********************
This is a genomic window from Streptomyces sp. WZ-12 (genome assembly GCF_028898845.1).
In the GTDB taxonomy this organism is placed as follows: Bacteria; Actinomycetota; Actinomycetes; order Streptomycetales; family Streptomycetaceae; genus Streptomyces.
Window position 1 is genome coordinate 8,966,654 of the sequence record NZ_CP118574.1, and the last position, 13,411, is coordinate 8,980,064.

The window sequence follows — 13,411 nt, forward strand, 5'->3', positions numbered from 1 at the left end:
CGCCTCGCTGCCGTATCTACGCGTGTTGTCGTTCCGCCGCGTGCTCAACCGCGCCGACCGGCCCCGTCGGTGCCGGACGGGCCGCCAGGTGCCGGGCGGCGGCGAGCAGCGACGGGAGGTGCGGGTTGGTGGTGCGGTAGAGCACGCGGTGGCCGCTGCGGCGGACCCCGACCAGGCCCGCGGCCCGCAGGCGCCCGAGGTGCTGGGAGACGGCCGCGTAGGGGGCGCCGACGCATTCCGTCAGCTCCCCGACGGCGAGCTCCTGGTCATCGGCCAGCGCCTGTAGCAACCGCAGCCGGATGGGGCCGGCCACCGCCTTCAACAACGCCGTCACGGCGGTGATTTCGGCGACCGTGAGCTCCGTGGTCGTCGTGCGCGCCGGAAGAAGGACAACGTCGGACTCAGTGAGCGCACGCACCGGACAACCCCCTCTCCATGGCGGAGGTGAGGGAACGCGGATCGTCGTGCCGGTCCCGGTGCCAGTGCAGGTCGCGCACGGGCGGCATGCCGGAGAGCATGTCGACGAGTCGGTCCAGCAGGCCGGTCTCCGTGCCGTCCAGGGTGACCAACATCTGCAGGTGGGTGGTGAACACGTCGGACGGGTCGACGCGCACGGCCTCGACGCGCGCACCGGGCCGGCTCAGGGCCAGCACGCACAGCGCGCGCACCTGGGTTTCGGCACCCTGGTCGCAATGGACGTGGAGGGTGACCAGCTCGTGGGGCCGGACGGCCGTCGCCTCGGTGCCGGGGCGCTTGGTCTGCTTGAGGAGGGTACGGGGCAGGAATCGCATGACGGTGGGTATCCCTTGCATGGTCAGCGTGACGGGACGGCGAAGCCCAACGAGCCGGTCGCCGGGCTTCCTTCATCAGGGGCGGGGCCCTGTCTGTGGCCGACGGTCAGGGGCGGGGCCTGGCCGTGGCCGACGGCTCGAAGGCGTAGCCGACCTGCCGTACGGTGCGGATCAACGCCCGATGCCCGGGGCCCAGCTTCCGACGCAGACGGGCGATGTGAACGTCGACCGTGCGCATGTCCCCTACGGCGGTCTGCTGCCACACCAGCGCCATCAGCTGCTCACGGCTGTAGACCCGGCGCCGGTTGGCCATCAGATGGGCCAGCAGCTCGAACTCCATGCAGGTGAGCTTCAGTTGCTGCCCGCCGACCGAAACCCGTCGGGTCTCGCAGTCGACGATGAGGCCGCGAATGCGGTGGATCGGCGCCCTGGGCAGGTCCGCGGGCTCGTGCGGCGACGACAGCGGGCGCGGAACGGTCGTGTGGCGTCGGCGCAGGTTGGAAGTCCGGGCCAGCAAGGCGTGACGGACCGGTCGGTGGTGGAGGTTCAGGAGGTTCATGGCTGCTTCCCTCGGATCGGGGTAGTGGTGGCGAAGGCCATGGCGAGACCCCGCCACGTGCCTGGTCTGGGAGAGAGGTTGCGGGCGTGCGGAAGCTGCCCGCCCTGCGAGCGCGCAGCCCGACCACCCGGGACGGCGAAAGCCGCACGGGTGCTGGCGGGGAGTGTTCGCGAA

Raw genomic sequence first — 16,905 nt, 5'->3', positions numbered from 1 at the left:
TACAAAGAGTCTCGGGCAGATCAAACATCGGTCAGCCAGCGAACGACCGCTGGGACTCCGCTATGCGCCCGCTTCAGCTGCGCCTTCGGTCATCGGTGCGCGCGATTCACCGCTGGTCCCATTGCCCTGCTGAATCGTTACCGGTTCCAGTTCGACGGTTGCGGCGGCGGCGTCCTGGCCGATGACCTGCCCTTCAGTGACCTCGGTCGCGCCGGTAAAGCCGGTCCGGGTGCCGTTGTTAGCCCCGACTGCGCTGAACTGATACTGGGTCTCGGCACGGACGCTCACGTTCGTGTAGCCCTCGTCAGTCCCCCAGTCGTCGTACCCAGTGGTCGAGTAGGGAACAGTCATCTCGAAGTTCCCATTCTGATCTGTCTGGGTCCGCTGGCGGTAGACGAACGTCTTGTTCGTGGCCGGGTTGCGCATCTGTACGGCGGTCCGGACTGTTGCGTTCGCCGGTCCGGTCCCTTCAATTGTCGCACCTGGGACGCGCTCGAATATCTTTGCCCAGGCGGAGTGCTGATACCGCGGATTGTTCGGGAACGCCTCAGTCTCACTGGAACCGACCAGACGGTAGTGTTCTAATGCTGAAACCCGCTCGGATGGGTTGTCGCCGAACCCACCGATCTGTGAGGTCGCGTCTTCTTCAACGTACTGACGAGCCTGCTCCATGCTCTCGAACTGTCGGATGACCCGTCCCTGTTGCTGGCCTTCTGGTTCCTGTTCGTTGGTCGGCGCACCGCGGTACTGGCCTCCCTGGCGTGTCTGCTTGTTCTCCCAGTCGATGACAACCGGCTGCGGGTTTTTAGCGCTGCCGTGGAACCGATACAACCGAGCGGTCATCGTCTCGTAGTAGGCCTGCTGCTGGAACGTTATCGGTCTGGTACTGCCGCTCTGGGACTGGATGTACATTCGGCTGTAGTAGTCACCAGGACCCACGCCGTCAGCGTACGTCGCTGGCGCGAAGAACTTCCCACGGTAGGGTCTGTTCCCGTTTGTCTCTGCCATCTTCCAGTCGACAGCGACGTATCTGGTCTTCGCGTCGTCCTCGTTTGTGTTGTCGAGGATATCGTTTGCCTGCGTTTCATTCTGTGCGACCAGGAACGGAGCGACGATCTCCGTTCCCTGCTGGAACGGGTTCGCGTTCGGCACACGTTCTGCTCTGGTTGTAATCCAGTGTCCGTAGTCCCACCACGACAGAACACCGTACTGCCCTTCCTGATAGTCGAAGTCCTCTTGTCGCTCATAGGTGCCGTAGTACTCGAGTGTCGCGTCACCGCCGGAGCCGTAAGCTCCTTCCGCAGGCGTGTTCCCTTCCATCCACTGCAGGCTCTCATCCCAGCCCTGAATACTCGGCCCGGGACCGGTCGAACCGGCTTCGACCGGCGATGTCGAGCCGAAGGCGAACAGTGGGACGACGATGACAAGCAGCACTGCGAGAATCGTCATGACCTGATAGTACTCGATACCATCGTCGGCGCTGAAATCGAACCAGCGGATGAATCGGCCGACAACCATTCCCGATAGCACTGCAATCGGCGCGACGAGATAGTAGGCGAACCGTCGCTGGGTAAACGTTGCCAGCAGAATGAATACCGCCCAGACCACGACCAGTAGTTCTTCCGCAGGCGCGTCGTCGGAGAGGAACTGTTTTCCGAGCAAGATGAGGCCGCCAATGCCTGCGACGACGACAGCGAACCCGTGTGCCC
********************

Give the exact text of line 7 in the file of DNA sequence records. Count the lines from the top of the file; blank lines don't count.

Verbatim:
TACAAAGAGTCTCGGGCAGATCAAACATCGGTCAGCCAGCGAACGACCGCTGGGACTCCGCTATGCGCCCGCTTCAGCTGCGCCTTCGGTCATCGGTGCGCGCGATTCACCGCTGGTCCCATTGCCCTGCTGAATCGTTACCGGTTCCAGTTCGACGGTTGCGGCGGCGGCGTCCTGGCCGATGACCTGCCCTTCAGTGACCTCGGTCGCGCCGGTAAAGCCGGTCCGGGTGCCGTTGTTAGCCCCGACTGCGCTGAACTGATACTGGGTCTCGGCACGGACGCTCACGTTCGTGTAGCCCTCGTCAGTCCCCCAGTCGTCGTACCCAGTGGTCGAGTAGGGAACAGTCATCTCGAAGTTCCCATTCTGATCTGTCTGGGTCCGCTGGCGGTAGACGAACGTCTTGTTCGTGGCCGGGTTGCGCATCTGTACGGCGGTCCGGACTGTTGCGTTCGCCGGTCCGGTCCCTTCAATTGTCGCACCTGGGACGCGCTCGAATATCTTTGCCCAGGCGGAGTGCTGATACCGCGGATTGTTCGGGAACGCCTCAGTCTCACTGGAACCGACCAGACGGTAGTGTTCTAATGCTGAAACCCGCTCGGATGGGTTGTCGCCGAACCCACCGATCTGTGAGGTCGCGTCTTCTTCAACGTACTGACGAGCCTGCTCCATGCTCTCGAACTGTCGGATGACCCGTCCCTGTTGCTGGCCTTCTGGTTCCTGTTCGTTGGTCGGCGCACCGCGGTACTGGCCTCCCTGGCGTGTCTGCTTGTTCTCCCAGTCGATGACAACCGGCTGCGGGTTTTTAGCGCTGCCGTGGAACCGATACAACCGAGCGGTCATCGTCTCGTAGTAGGCCTGCTGCTGGAACGTTATCGGTCTGGTACTGCCGCTCTGGGACTGGATGTACATTCGGCTGTAGTAGTCACCAGGACCCACGCCGTCAGCGTACGTCGCTGGCGCGAAGAACTTCCCACGGTAGGGTCTGTTCCCGTTTGTCTCTGCCATCTTCCAGTCGACAGCGACGTATCTGGTCTTCGCGTCGTCCTCGTTTGTGTTGTCGAGGATATCGTTTGCCTGCGTTTCATTCTGTGCGACCAGGAACGGAGCGACGATCTCCGTTCCCTGCTGGAACGGGTTCGCGTTCGGCACACGTTCTGCTCTGGTTGTAATCCAGTGTCCGTAGTCCCACCACGACAGAACACCGTACTGCCCTTCCTGATAGTCGAAGTCCTCTTGTCGCTCATAGGTGCCGTAGTACTCGAGTGTCGCGTCACCGCCGGAGCCGTAAGCTCCTTCCGCAGGCGTGTTCCCTTCCATCCACTGCAGGCTCTCATCCCAGCCCTGAATACTCGGCCCGGGACCGGTCGAACCGGCTTCGACCGGCGATGTCGAGCCGAAGGCGAACAGTGGGACGACGATGACAAGCAGCACTGCGAGAATCGTCATGACCTGATAGTACTCGATACCATCGTCGGCGCTGAAATCGAACCAGCGGATGAATCGGCCGACAACCATTCCCGATAGCACTGCAATCGGCGCGACGAGATAGTAGGCGAACCGTCGCTGGGTAAACGTTGCCAGCAGAATGAATACCGCCCAGACCACGACCAGTAGTTCTTCCGCAGGCGCGTCGTCGGAGAGGAACTGTTTTCCGAGCAAGATGAGGCCGCCAATGCCTGCGACGACGACAGCGAACCCGTGTGCCC